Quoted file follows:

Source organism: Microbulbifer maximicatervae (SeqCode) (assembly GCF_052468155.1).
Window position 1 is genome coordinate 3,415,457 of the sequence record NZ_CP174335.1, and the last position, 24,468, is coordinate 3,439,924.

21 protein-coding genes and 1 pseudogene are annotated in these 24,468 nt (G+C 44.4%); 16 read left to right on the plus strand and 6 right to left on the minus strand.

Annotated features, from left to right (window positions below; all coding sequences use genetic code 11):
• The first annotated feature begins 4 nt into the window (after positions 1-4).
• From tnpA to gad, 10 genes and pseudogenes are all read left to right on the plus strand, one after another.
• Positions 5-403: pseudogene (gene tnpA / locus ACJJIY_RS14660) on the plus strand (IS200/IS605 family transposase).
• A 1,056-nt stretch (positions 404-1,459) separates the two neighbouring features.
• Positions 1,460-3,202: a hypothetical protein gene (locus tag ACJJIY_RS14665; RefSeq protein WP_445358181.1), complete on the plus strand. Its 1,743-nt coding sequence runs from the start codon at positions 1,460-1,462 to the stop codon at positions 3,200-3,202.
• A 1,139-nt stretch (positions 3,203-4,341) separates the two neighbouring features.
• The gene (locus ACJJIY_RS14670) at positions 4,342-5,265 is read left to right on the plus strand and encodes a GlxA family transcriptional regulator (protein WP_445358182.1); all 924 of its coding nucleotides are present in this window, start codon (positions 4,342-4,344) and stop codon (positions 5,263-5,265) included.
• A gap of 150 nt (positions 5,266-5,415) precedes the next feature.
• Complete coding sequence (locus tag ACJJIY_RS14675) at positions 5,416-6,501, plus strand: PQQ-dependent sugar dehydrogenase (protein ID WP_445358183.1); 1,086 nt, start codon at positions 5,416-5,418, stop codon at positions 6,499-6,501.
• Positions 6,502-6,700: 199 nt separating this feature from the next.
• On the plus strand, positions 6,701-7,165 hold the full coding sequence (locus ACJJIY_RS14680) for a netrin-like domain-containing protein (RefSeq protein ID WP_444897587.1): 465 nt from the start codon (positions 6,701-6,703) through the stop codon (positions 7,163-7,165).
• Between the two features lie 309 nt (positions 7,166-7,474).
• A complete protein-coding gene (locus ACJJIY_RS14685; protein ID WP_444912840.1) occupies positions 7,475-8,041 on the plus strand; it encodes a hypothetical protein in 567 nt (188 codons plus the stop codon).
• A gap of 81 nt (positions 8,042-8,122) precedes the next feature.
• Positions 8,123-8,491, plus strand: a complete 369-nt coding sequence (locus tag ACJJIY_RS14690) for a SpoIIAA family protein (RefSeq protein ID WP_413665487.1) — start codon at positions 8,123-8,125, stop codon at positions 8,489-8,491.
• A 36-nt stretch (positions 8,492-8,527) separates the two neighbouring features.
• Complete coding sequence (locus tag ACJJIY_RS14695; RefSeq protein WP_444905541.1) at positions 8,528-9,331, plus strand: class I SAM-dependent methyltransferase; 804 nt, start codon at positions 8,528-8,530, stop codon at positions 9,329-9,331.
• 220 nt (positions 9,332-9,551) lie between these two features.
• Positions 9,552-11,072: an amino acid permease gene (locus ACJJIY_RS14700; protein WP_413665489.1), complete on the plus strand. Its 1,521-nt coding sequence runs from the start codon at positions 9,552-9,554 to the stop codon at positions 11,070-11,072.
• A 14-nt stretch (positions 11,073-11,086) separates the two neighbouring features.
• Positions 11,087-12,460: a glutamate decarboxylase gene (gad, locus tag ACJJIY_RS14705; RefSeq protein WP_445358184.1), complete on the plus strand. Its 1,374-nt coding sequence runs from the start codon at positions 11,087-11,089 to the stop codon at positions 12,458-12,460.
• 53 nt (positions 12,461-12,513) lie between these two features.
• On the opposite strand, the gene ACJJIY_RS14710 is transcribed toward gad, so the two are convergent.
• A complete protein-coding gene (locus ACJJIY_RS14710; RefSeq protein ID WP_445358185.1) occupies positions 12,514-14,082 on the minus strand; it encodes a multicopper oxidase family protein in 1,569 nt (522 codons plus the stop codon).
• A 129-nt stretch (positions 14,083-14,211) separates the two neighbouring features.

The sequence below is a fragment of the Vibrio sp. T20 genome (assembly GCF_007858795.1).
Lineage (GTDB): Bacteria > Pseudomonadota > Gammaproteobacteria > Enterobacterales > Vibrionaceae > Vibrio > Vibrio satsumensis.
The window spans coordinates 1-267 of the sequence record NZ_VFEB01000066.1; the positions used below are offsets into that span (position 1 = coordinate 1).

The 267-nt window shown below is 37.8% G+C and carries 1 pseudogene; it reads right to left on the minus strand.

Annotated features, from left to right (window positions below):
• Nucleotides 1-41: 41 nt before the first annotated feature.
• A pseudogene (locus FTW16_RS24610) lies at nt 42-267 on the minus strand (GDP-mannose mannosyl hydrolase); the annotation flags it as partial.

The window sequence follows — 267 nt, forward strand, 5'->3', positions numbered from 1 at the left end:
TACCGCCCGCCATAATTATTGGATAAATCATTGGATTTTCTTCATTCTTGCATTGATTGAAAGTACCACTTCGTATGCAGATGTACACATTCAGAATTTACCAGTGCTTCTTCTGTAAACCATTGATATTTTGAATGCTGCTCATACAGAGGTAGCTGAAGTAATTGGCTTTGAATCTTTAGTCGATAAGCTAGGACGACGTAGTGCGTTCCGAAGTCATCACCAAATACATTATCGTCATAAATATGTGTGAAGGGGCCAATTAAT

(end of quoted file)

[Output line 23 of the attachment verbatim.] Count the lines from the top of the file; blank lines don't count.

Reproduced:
• Positions 9,552-11,072: an amino acid permease gene (locus ACJJIY_RS14700; protein WP_413665489.1), complete on the plus strand. Its 1,521-nt coding sequence runs from the start codon at positions 9,552-9,554 to the stop codon at positions 11,070-11,072.